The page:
On February 12, 2014, President Obama signed an Executive Order increasing the federal minimum wage to $10.10 per hour for workers of federal contractors and subcontractors, an increase of 39 percent from the current minimum wage of $7.25 per hour. Starting in 2016, increases to the minimum wage for federal contractors will be tied to the annual percentage increase in the Consumer Price Index for Urban Wage Earners and Clerical Workers.
In addition, the Executive Order increases the wage for tipped workers of federal contractors and subcontractors by requiring that tipped workers earn at least $10.10 per hour through a combination of tips and employer contributions. Currently, federal contractors and subcontractors are required to pay a minimum base wage of $2.13 per hour to tipped workers, and if a worker’s tips do not add up to the minimum wage of $7.25 per hour, the employer must pay the difference. Under the Executive Order, federal contractors and subcontractors will be required to pay at least $4.90 per hour to tipped workers in addition to whatever the workers earn in tips. If the worker’s total wages with tips do not add up to at least $10.10 per hour, the employer will be required to pay the difference. Further, starting in 2016, the $4.90 minimum for tipped workers will increase by $0.95 or such lesser amount per year until it equals 70 percent of the minimum wage for non-tipped federal contract workers.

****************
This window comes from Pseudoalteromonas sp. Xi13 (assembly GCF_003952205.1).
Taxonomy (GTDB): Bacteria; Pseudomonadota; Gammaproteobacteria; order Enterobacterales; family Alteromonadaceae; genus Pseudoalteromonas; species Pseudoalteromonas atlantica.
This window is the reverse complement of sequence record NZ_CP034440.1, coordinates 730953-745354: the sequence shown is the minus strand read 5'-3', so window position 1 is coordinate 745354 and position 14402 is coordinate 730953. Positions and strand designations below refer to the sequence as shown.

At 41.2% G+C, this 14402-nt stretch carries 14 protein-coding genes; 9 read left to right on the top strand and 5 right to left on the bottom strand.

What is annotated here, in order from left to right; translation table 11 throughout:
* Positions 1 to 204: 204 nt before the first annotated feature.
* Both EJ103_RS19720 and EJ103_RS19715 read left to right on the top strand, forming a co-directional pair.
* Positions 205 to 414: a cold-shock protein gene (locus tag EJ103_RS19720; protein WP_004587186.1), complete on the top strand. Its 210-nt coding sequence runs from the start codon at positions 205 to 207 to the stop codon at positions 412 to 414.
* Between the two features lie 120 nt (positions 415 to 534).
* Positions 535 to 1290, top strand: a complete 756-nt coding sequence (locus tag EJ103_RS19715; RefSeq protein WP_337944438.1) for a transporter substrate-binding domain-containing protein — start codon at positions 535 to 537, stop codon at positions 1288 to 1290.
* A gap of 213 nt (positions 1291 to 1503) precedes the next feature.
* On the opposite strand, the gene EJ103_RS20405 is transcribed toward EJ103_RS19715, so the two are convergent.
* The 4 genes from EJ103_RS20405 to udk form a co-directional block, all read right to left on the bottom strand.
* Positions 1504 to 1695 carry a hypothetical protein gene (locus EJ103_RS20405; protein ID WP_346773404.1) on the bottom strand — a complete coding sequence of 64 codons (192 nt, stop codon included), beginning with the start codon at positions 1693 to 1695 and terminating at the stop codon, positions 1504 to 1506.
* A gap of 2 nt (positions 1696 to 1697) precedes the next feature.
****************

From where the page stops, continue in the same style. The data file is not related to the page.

The Executive Order will also require a $10.10 per hour minimum wage for individuals with disabilities who are employed by federal contractors and subcontractors and currently paid less than others doing the same job. Under the current federal law, individuals with disabilities whose productivity is affected due to their disabilities may be paid less than what others are paid for doing the same job under certain specialized certificate programs.
The Executive Order comes after several walkouts by fast food and janitorial workers employed by federal contractors at federal buildings in Washington, D.C., such as the Ronald Reagan Building, Union Station, the Smithsonian museum food court, and, most recently, the Pentagon food court. However, the Executive Order will not have an immediate effect on the wages of current federal contractor employees because it applies only to new federal contracts beginning January 1, 2015, and replacements for expiring contracts.
In addition, the White House previously announced that President Obama will push for passage of a federal bill that would raise the current federal minimum wage for all workers from $7.25 per hour to $10.10 per hour and tie future increases to inflation. We will monitor the status of the federal minimum wage bill as it makes its way through Congress and report on any developments.
The Executive Order is likely to have a significant financial impact on contractors and subcontractors with minimum wage workers on federal contracts. Going forward, federal contractors and subcontractors should factor the new minimum wage requirements into future contract bids.